Blaise Pascal (June 19, 1623—August 19, 1662) was a French mathematician, inventor, scientist, and theologian/philosopher. Although he suffered from poor health, Pascal made major contributions in mathematics and physical science including the areas of hydraulics, atmospheric pressure, and vacuums. Pascal also insisted upon strict empirical observation and the use of controlled experiments. As a mathematician he helped develop differential calculus and probability theory. As an inventor, he developed a digital calculator to aid in commerce that could handle the French monetary units, which were not base 10. He also invented the syringe and the hydraulic press.
Pascal was raised as a traditional Roman Catholic but as a teenager came into contact with some Jansenists (a Catholic splinter group named for the Dutch theologian Cornelius Jansen) who taught that salvation was by grace, not by human merit. Pascal embraced this faith, but some who study his life today see little impact of his faith. However, on November 23, 1654, during the night he had what some call a “second conversion” when he said that he yielded himself totally to Jesus Christ. He kept a written record of this event sewn inside the lining of his jacket, and it was not discovered until after he died.
After his conversion experience, Pascal did not abandon his scientific studies but spent a significant amount of time in theological reflection and writing. He joined a Jansenist community that soon after became embroiled in a controversy with the Pope, the Jesuits, and most of the ecclesiastical leadership in France. Under the pseudonym Louis de Montalte, Pascal began publishing a series of letters (eighteen in all) defending the Jansenists and attacking the Jesuits. The letters were conversational in tone and used wit, sarcasm, irony, and humor. None of these things were common in French theological discourse at the time. The Letters were well-received, but ultimately the Jansenists were condemned by a papal bull and all but eradicated in France. These letters today are known as Les Provinciales or Lettres Provinciales (“The Provincial Letters”) and are available in English online.
Next, Pascal began work on what he hoped would be a comprehensive apology for the Christian faith. This work, published after his death, was called Pensees (“Thoughts” or “Reflections”). In this work Pascal did provide evidences for the Christian faith, but he rejected the idea that one could get to the truth by rational processes alone. After reviewing all the evidence, he said, we are still left with a measure of uncertainty. It is here that we must make a choice, and it is his argument at this point that has made Pascal’s most lasting impact on Christianity. Pascal’s Wager, as it is called, explains that it only makes sense to wager that God exists. If a person “bets” that God does not exist and is wrong, he loses everything. On the other hand, if a person “bets” that God does exist and is wrong, he really loses nothing. Pascal also points out that there is no middle ground; everyone must make a bet one way or the other.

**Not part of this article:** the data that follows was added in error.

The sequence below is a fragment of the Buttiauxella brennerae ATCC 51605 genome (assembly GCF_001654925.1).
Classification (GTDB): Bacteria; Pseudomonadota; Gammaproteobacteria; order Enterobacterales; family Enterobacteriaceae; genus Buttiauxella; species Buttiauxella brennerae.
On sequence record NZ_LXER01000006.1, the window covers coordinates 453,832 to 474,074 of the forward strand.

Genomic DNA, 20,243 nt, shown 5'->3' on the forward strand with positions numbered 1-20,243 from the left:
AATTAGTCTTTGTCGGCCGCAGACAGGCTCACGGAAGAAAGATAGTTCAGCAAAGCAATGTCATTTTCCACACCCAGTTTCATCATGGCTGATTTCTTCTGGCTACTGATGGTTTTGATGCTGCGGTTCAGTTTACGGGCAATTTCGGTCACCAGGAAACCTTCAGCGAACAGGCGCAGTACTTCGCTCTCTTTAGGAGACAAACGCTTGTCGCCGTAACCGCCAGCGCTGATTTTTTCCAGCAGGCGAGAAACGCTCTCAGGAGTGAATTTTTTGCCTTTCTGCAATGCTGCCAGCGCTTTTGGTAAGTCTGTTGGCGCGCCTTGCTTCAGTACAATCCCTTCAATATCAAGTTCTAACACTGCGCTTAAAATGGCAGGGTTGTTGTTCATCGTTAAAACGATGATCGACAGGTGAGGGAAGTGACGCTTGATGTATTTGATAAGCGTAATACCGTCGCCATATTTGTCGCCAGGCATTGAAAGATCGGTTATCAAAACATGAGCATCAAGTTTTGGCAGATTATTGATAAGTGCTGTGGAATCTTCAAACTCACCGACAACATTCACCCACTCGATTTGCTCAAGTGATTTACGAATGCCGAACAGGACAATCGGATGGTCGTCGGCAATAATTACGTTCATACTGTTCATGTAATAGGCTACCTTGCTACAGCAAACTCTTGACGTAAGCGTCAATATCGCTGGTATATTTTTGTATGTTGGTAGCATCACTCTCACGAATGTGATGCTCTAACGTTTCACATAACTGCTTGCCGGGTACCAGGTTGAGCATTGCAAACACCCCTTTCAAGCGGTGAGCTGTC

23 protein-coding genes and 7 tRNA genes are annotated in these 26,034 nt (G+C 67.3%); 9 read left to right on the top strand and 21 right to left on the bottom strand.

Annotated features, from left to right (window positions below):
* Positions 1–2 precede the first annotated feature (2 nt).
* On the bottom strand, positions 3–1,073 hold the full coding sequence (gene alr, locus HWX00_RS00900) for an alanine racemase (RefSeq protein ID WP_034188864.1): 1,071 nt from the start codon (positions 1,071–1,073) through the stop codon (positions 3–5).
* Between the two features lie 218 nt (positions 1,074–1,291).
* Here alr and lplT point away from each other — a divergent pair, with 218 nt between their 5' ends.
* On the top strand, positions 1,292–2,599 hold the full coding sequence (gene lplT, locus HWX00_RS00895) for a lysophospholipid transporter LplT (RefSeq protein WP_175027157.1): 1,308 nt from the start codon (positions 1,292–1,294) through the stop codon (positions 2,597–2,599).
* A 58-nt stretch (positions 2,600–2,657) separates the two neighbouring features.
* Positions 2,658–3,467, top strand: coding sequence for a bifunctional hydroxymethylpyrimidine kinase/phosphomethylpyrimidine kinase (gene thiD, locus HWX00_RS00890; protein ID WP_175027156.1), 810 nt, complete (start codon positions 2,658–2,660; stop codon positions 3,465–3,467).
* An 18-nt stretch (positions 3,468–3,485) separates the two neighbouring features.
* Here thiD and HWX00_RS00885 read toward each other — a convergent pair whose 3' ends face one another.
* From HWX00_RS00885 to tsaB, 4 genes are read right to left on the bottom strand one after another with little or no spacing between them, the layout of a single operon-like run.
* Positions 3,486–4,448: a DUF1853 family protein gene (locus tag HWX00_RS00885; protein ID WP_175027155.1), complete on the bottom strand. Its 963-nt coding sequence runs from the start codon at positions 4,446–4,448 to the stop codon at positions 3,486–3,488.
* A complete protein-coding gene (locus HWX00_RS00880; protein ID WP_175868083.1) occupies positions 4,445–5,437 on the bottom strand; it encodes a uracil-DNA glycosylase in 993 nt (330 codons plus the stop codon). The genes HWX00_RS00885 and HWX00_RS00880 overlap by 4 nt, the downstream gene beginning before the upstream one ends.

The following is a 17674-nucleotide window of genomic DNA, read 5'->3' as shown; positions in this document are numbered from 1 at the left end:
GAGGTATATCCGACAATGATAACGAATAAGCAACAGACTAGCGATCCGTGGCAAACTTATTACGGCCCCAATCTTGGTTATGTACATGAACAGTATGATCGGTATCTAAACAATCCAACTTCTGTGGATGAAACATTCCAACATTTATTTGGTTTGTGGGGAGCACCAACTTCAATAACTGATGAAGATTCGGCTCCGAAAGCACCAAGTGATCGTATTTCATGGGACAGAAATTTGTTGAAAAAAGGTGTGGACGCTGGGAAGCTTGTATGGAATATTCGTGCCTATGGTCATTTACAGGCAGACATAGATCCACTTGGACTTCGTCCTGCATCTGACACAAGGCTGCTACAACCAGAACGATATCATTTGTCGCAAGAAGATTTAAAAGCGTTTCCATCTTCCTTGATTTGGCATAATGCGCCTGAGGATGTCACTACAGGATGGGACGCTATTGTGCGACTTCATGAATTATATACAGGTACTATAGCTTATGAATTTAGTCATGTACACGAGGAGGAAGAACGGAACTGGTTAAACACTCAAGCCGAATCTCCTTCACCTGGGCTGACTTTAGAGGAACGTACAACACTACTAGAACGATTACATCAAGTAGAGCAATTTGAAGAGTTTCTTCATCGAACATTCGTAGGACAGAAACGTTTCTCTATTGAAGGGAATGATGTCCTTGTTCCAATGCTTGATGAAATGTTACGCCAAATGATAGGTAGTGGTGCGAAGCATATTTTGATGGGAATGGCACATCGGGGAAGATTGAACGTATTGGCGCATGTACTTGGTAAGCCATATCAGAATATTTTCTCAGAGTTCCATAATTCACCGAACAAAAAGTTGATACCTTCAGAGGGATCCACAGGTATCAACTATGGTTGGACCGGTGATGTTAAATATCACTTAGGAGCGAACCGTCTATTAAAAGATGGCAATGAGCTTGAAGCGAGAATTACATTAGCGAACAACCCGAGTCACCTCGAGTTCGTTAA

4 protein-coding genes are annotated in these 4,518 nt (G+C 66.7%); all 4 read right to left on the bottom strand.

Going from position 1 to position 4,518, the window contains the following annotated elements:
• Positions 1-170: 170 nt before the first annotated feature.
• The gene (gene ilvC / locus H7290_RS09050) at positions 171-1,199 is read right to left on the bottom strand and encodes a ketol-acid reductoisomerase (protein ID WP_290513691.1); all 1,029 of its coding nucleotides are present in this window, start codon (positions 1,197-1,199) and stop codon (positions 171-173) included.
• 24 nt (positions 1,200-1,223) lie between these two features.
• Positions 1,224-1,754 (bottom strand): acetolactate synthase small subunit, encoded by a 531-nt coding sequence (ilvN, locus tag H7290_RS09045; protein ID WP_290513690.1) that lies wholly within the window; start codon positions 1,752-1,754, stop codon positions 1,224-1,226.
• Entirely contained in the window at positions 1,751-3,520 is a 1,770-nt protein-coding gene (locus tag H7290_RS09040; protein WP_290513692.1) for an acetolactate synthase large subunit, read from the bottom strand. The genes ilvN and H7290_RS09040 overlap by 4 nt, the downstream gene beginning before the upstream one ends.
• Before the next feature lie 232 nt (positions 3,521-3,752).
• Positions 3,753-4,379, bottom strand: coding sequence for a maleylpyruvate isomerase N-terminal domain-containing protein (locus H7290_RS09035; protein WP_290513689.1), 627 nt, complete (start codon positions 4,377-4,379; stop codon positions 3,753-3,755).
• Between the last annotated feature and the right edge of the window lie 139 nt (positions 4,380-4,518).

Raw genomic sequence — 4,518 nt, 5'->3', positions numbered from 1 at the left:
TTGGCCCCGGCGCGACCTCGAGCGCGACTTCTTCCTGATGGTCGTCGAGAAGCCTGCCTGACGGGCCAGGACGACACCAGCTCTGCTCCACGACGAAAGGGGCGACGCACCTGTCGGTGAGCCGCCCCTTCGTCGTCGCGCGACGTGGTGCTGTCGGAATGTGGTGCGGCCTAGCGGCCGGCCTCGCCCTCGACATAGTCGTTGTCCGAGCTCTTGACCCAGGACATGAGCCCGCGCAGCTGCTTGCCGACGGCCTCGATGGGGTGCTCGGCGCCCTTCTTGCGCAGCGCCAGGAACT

The wager is not a blind leap of faith because there is evidence to support God’s existence—just not enough to rule out all uncertainty. The wager is not a proof of God’s existence; rather, it is a wise choice given the stakes and the probabilities. Some atheists counter that the person who “bets” on God and is wrong stands to lose a lot, including fun and happiness in this life, intellectual honesty, and self-respect. However there are great numbers of believers who have all these things along with love, joy, and peace. If atheism is right, when we die it is all over and a happy believer is no worse off than a happy unbeliever, even if the believer was wrong all his life.
Pascal’s Wager encourages those who are struggling with the existence of God, the truth of Christianity, or the possibility of eternal life to consider all the evidence and then proceed on the basis of the only choice that makes sense. It should also give comfort to believers who occasionally experience doubts. Rather than abandoning oneself to a life of atheism or unbelief, one should keep trying to find God, who promises, “You will seek me and find me when you seek me with all your heart” (Jeremiah 29:13).